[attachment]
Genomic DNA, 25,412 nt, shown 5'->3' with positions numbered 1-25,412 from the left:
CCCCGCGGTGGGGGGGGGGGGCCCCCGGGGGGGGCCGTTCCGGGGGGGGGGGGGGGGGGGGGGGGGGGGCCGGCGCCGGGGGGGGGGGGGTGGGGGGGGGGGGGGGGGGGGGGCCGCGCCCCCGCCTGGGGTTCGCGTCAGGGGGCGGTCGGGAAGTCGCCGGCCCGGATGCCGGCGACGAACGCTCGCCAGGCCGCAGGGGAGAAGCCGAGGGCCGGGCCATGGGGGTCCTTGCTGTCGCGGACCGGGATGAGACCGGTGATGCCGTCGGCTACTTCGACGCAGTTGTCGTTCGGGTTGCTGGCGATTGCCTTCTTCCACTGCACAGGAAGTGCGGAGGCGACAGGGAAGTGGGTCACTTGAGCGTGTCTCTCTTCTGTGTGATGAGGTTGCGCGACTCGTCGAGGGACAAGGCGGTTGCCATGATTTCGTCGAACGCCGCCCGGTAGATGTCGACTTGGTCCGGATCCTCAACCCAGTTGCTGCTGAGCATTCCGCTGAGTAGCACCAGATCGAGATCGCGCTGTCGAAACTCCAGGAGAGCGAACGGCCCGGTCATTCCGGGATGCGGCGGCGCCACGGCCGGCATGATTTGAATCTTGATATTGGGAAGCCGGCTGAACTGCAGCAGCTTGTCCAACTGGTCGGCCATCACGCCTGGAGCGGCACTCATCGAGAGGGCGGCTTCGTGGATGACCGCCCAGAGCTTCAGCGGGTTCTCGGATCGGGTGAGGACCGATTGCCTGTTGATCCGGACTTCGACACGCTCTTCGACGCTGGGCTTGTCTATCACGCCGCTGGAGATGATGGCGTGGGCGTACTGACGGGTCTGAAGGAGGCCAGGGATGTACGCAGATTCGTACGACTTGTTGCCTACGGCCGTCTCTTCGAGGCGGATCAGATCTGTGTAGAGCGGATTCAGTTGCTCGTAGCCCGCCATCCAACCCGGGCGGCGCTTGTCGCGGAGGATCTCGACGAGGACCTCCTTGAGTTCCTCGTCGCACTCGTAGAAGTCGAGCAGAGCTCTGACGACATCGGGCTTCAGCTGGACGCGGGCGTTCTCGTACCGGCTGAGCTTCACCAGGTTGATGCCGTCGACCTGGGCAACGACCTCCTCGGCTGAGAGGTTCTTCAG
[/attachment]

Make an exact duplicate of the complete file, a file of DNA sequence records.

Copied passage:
Genomic DNA, 25,412 nt, shown 5'->3' with positions numbered 1-25,412 from the left:
CCCCGCGGTGGGGGGGGGGGGCCCCCGGGGGGGGCCGTTCCGGGGGGGGGGGGGGGGGGGGGGGGGGGGCCGGCGCCGGGGGGGGGGGGGTGGGGGGGGGGGGGGGGGGGGGGCCGCGCCCCCGCCTGGGGTTCGCGTCAGGGGGCGGTCGGGAAGTCGCCGGCCCGGATGCCGGCGACGAACGCTCGCCAGGCCGCAGGGGAGAAGCCGAGGGCCGGGCCATGGGGGTCCTTGCTGTCGCGGACCGGGATGAGACCGGTGATGCCGTCGGCTACTTCGACGCAGTTGTCGTTCGGGTTGCTGGCGATTGCCTTCTTCCACTGCACAGGAAGTGCGGAGGCGACAGGGAAGTGGGTCACTTGAGCGTGTCTCTCTTCTGTGTGATGAGGTTGCGCGACTCGTCGAGGGACAAGGCGGTTGCCATGATTTCGTCGAACGCCGCCCGGTAGATGTCGACTTGGTCCGGATCCTCAACCCAGTTGCTGCTGAGCATTCCGCTGAGTAGCACCAGATCGAGATCGCGCTGTCGAAACTCCAGGAGAGCGAACGGCCCGGTCATTCCGGGATGCGGCGGCGCCACGGCCGGCATGATTTGAATCTTGATATTGGGAAGCCGGCTGAACTGCAGCAGCTTGTCCAACTGGTCGGCCATCACGCCTGGAGCGGCACTCATCGAGAGGGCGGCTTCGTGGATGACCGCCCAGAGCTTCAGCGGGTTCTCGGATCGGGTGAGGACCGATTGCCTGTTGATCCGGACTTCGACACGCTCTTCGACGCTGGGCTTGTCTATCACGCCGCTGGAGATGATGGCGTGGGCGTACTGACGGGTCTGAAGGAGGCCAGGGATGTACGCAGATTCGTACGACTTGTTGCCTACGGCCGTCTCTTCGAGGCGGATCAGATCTGTGTAGAGCGGATTCAGTTGCTCGTAGCCCGCCATCCAACCCGGGCGGCGCTTGTCGCGGAGGATCTCGACGAGGACCTCCTTGAGTTCCTCGTCGCACTCGTAGAAGTCGAGCAGAGCTCTGACGACATCGGGCTTCAGCTGGACGCGGGCGTTCTCGTACCGGCTGAGCTTCACCAGGTTGATGCCGTCGACCTGGGCAACGACCTCCTCGGCTGAGAGGTTCTTCAG